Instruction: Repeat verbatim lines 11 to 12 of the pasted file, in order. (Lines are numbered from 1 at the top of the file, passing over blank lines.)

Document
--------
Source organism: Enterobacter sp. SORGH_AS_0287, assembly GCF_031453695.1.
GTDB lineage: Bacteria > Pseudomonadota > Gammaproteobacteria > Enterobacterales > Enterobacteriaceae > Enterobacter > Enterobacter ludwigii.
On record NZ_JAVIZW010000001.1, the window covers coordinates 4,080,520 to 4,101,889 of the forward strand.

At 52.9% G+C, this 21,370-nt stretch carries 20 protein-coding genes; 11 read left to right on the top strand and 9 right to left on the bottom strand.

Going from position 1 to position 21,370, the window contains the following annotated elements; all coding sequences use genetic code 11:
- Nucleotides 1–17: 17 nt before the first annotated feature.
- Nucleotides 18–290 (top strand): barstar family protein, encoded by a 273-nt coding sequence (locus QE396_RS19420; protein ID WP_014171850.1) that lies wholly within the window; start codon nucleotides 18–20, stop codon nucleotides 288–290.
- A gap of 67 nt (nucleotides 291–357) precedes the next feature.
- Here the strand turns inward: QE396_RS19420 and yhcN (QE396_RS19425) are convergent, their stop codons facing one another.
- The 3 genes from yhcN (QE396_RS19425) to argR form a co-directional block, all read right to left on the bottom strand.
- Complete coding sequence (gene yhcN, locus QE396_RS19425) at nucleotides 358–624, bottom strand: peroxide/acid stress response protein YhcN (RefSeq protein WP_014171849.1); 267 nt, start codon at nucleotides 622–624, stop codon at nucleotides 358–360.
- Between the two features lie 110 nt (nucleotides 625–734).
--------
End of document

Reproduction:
- Complete coding sequence (gene yhcN, locus QE396_RS19425) at nucleotides 358–624, bottom strand: peroxide/acid stress response protein YhcN (RefSeq protein WP_014171849.1); 267 nt, start codon at nucleotides 622–624, stop codon at nucleotides 358–360.
- Between the two features lie 110 nt (nucleotides 625–734).